Externalities, Conflict, and Offshore Lands
Resolution Through the Institutions of Private Property
By John Brätland
Oil leaks and spills are the most visible externality associated with offshore development, but public policy must also take into account another type of negative externality: cost-shifting through the political process (such as when environmentalists successfully lobby to ban offshore oil drilling). Fortunately, both environmental and political externalities can be resolved through the often-neglected institution of private-property rights.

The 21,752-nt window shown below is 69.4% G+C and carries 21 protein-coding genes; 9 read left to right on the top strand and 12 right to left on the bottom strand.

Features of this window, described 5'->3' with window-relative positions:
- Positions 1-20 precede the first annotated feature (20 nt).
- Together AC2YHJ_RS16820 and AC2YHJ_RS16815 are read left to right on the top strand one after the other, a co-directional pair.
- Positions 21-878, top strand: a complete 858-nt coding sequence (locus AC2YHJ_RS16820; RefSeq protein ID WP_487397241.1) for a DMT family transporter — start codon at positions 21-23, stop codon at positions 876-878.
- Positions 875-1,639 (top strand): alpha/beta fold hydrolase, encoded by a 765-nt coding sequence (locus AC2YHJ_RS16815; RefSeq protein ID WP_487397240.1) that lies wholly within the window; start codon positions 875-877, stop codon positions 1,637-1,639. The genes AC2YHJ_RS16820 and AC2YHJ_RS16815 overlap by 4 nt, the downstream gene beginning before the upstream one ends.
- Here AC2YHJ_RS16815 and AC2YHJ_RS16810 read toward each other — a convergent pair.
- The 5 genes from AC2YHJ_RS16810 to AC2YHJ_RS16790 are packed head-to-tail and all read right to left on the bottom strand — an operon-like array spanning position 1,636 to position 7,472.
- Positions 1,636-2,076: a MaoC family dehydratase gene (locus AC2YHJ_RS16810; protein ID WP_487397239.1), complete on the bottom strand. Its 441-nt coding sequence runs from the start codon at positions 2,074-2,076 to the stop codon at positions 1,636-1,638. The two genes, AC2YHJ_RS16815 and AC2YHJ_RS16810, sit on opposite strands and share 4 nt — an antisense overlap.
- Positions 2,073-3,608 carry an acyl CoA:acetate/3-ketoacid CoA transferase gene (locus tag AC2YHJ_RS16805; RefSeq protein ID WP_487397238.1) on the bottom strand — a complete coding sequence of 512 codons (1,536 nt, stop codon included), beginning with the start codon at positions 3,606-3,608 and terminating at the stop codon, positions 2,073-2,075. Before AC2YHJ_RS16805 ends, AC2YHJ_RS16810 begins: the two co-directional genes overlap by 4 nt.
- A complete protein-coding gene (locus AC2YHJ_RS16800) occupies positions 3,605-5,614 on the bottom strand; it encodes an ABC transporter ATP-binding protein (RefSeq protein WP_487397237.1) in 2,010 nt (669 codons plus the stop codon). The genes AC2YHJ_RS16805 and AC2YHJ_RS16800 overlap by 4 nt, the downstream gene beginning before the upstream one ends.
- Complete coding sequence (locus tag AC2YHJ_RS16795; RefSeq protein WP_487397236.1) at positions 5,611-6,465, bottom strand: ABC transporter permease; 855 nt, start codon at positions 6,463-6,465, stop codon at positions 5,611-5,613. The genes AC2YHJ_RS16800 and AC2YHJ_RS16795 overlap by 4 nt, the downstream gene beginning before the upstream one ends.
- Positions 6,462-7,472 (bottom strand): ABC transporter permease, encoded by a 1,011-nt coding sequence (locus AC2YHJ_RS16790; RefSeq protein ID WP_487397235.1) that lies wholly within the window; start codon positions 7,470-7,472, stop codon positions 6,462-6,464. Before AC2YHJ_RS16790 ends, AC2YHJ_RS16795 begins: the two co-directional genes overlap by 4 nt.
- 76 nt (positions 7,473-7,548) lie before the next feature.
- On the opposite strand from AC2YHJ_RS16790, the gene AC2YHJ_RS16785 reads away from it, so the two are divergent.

|Other Independent Review articles by John Brätland|
|Summer 2020||Efficiency as Undetermined Allocation: On a Just Privatization of U.S. Offshore Resources|
|Summer 2010||Capital Concepts as Insights into the Maintenance and Neglect of Infrastructure|
|Winter 2007/08||Resource Exhaustibility: A Myth Refuted by Entrepreneurial Capital Maintenance|